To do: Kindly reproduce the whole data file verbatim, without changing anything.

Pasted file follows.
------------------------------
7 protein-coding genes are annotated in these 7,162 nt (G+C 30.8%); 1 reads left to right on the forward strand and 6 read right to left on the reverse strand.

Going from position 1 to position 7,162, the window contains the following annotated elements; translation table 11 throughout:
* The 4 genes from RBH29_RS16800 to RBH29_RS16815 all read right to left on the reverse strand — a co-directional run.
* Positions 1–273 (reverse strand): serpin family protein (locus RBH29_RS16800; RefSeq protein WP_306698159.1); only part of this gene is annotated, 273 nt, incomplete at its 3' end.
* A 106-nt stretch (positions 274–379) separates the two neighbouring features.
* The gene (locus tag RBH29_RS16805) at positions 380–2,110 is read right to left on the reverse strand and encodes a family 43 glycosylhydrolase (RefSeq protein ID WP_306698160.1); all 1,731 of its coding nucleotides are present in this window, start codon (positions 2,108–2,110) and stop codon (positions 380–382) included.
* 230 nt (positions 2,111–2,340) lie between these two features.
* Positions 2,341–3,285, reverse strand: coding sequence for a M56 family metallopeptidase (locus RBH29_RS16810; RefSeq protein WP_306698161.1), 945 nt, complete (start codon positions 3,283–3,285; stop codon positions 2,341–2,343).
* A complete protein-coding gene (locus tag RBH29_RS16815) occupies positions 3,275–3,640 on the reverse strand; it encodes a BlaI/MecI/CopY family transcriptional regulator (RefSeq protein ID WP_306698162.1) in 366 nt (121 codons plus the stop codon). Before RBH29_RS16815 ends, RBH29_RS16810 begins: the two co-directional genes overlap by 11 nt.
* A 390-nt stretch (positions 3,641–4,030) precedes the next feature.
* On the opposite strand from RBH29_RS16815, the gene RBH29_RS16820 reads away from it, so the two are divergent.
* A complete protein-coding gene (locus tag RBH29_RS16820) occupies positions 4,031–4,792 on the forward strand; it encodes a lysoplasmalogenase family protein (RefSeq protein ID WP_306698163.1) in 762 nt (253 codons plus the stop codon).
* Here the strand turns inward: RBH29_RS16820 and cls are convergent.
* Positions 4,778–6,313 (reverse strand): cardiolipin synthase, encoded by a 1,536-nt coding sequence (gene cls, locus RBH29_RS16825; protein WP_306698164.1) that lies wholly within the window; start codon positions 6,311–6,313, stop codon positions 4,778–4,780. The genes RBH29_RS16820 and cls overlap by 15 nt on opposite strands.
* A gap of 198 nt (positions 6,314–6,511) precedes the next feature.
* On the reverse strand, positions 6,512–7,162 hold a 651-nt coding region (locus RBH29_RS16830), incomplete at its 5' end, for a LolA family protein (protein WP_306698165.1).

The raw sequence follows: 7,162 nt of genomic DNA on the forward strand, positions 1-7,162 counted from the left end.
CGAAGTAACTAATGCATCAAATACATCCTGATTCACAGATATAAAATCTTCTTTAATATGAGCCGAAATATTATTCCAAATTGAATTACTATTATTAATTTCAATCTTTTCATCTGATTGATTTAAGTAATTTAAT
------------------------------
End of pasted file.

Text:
7 protein-coding genes are annotated in these 7,162 nt (G+C 30.8%); 1 reads left to right on the forward strand and 6 read right to left on the reverse strand.

Going from position 1 to position 7,162, the window contains the following annotated elements; translation table 11 throughout:
* The 4 genes from RBH29_RS16800 to RBH29_RS16815 all read right to left on the reverse strand — a co-directional run.
* Positions 1–273 (reverse strand): serpin family protein (locus RBH29_RS16800; RefSeq protein WP_306698159.1); only part of this gene is annotated, 273 nt, incomplete at its 3' end.
* A 106-nt stretch (positions 274–379) separates the two neighbouring features.
* The gene (locus tag RBH29_RS16805) at positions 380–2,110 is read right to left on the reverse strand and encodes a family 43 glycosylhydrolase (RefSeq protein ID WP_306698160.1); all 1,731 of its coding nucleotides are present in this window, start codon (positions 2,108–2,110) and stop codon (positions 380–382) included.
* 230 nt (positions 2,111–2,340) lie between these two features.
* Positions 2,341–3,285, reverse strand: coding sequence for a M56 family metallopeptidase (locus RBH29_RS16810; RefSeq protein WP_306698161.1), 945 nt, complete (start codon positions 3,283–3,285; stop codon positions 2,341–2,343).
* A complete protein-coding gene (locus tag RBH29_RS16815) occupies positions 3,275–3,640 on the reverse strand; it encodes a BlaI/MecI/CopY family transcriptional regulator (RefSeq protein ID WP_306698162.1) in 366 nt (121 codons plus the stop codon). Before RBH29_RS16815 ends, RBH29_RS16810 begins: the two co-directional genes overlap by 11 nt.
* A 390-nt stretch (positions 3,641–4,030) precedes the next feature.
* On the opposite strand from RBH29_RS16815, the gene RBH29_RS16820 reads away from it, so the two are divergent.
* A complete protein-coding gene (locus tag RBH29_RS16820) occupies positions 4,031–4,792 on the forward strand; it encodes a lysoplasmalogenase family protein (RefSeq protein ID WP_306698163.1) in 762 nt (253 codons plus the stop codon).
* Here the strand turns inward: RBH29_RS16820 and cls are convergent.
* Positions 4,778–6,313 (reverse strand): cardiolipin synthase, encoded by a 1,536-nt coding sequence (gene cls, locus RBH29_RS16825; protein WP_306698164.1) that lies wholly within the window; start codon positions 6,311–6,313, stop codon positions 4,778–4,780. The genes RBH29_RS16820 and cls overlap by 15 nt on opposite strands.
* A gap of 198 nt (positions 6,314–6,511) precedes the next feature.
* On the reverse strand, positions 6,512–7,162 hold a 651-nt coding region (locus RBH29_RS16830), incomplete at its 5' end, for a LolA family protein (protein WP_306698165.1).

The raw sequence follows: 7,162 nt of genomic DNA on the forward strand, positions 1-7,162 counted from the left end.
CGAAGTAACTAATGCATCAAATACATCCTGATTCACAGATATAAAATCTTCTTTAATATGAGCCGAAATATTATTCCAAATTGAATTACTATTATTAATTTCAATCTTTTCATCTGATTGATTTAAGTAATTTAAT